The number of office visits, emergency department visits and surgeries in the past year was assessed between young and old women as well as routine screening for blood pressure, cholesterol and blood sugar. Surprisingly, older women visit the physician’s office (4.06 for older vs 4.29 for younger) and the emergency room (0.77 for older vs 1.13 for younger) less frequently than younger women with stroke (office visits, t statistic = 2.05, p = 0.0407; emergency room, t statistic = 6.38, p < 0.001). Older women have higher prevalence of blood pressure checks, cholesterol screenings, prescribed medication and speaking with their provider in the past 12 months.
While older women have a higher prevalence of physical health problems including of hypertension (0.92 vs 0.91) (χ2 = 0.11, p = 0.7216) diabetes (0.29 vs 0.26) (χ2 = 2.89, p = 0.0999) and high cholesterol (0.66 vs 0.47) (χ2 = 70.06, p < 0.001), younger women are more likely to have symptoms of poor mental health including feelings of hopelessness (0.05 vs 0.11) (χ2 = 24.52, p < 0.001), worthlessness (0.06 vs 0.09) (χ2 = 12.04, p = 0.002) and sadness (0.07 vs 0.13) (χ2 = 23.04, p < 0.001).
Post-stroke functional status
Younger women are more likely to report that stroke-related difficulties cause problems with activity (30% of younger vs 27% of older, t statistic = 3.72, p = 0.0493), while older women more frequently report overall functional limitations (78% for younger vs 89% for older, t statistic = 42.27, p < 0.001). However, there is no statistically significant difference in reporting of difficulties related to chronic conditions (t statistic = 0.51, p = 0.4804).
Contribution of key outcome variables to stroke prevalence
To determine the relationship between demographics/lifestyle, health status and healthcare utilization on prevalence of stroke for old and young women, individuals with stroke in each cohort were matched with women without stroke based on age, race, region, and chronic conditions. Results from cohort specific models are provided in Table 2. Those estimates significantly correlated with stroke differ between you and old women.
Among older women, more frequent utilization of health services such as office visits (β = 0.04, p value = 0.0466, HR = 1.04), prescription medications (β = 0.61, p value = 0.0311, HR = 1.84) and emergency room (β = 0.24, p value < 0.001, HR = 1.27) visits was highly correlated with stroke compared to those with lower frequencies of utilization in their age cohort. Additionally, older women with confounding comorbid conditions like hypertension (β = 0.17, p value = 0.0179, HR = 1.19), diabetes (β = 0.21, p value = 0.0127, HR = 1.12), high cholesterol (β = 0.42, p value < 0.001, HR = 1.53) and higher BMI (β = 0.03, p value < 0.001, HR = 1.03) showed substantially larger relative prevalence of stroke.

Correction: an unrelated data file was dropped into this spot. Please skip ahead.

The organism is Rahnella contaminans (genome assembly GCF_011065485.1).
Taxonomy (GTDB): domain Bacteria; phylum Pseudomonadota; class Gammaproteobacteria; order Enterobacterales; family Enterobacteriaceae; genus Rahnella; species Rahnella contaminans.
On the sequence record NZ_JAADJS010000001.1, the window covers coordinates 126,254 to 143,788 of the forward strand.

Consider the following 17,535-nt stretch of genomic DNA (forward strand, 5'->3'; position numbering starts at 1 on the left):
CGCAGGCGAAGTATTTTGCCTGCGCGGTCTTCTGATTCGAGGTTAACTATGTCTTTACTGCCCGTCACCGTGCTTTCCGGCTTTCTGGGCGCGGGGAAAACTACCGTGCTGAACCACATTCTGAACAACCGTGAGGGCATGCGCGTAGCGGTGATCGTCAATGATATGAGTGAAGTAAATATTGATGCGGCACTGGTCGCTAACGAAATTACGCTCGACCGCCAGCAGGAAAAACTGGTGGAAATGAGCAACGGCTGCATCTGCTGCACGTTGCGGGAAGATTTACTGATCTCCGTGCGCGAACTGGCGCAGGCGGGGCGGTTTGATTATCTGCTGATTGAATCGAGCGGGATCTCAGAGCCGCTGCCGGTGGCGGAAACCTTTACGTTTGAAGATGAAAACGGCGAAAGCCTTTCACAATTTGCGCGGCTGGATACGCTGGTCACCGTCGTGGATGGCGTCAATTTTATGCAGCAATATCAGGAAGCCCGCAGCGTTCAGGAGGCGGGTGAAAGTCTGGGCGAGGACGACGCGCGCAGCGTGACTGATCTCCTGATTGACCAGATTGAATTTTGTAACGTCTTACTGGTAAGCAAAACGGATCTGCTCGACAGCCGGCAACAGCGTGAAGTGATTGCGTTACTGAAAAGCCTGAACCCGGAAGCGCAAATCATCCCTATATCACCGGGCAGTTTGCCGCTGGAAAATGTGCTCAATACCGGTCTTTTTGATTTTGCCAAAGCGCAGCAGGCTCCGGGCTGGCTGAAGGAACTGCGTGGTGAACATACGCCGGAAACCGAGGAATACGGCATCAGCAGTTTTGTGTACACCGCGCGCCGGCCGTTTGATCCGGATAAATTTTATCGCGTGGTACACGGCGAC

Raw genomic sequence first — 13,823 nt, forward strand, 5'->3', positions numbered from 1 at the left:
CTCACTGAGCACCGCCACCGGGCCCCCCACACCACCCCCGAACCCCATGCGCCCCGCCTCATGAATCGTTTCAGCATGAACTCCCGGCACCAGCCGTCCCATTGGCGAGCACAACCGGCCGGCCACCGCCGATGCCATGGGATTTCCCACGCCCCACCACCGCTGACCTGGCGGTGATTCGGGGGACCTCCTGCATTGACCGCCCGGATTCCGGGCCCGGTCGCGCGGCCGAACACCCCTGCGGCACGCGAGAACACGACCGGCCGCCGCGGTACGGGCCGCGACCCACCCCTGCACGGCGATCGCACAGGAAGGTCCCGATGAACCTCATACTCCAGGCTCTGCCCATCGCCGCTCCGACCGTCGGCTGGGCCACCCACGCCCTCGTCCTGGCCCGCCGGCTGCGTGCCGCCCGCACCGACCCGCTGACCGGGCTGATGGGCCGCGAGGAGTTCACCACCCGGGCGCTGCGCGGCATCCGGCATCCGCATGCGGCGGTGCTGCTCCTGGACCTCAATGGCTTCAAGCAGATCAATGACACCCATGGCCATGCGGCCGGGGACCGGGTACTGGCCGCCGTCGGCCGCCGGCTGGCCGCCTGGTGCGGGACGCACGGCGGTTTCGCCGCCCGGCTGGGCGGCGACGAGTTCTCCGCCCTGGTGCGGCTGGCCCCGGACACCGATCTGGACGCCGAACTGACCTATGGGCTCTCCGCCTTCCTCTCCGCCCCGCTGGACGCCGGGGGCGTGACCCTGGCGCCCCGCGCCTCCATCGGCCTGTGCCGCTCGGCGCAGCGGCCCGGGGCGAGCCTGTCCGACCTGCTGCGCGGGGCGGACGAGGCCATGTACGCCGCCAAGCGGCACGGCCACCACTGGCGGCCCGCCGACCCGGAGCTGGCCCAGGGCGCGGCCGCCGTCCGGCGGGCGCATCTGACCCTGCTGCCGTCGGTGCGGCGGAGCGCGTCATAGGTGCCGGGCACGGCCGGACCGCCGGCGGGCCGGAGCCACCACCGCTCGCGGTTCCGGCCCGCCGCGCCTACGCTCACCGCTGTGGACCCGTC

Among younger women, frequent visits to physicians’ offices (β = 0.01, p value = 0.004, HR = 1.11) and the emergency room (β = 0.024, p value < 0.001, HR = 1.27) were significantly related to incidence of stroke. The largest correlates of stroke among younger women were household, demographic, and lifestyle characteristics. The magnitude of the hazard ratio was small compared to other characteristics. Women in the younger cohort living in the South (β = 0.41, p value = 0.0014, HR = 1.51) with larger families (β = 0.17, p value = 0.006, HR = 1.18) have higher prevalence. However, lifestyle characteristics appear to have the largest impact on stroke incidence. Smoking (β = 0.24, p value = 0.0486, HR = 1.27) and consuming alcohol (β = 0.00, p value = 0.0505, HR = 1.00) were positively correlated with incidence of stroke, while increasing health habits like sleep (β = − 0.10, p value = 0.0052, HR = 0.90) were negatively correlated with stroke. Interestingly, being married (β = − 0.46, p value = 0.002, HR = 0.63) was negatively correlated with stroke while feeling sad or depressed (β = 0.46, p value = 0.0103, HR = 1.58) was positively correlated with stroke incidence.
Contribution of key variables to post-stroke functional status
To evaluate the determinants of post-stroke functionality among old and young women, three measures of functionality were assessed: overall functional limitations, stroke problems impeding activity and chronic conditions limiting behavior. Results are listed in Tables 3, 4 and 5. To observe associations with post-stroke functional limitations, regressions included a subset of characteristics to allow comparison of the determinants between cohorts. Interestingly, older and younger women experience similar determinants of post-stroke functionality. Interestingly, family size and being married is associated with a higher relative probability of having limited function or difficulty with activity. Indicating that individuals with limitations often live with other household members or that individuals in larger household rely on others to perform tasks that require mobility.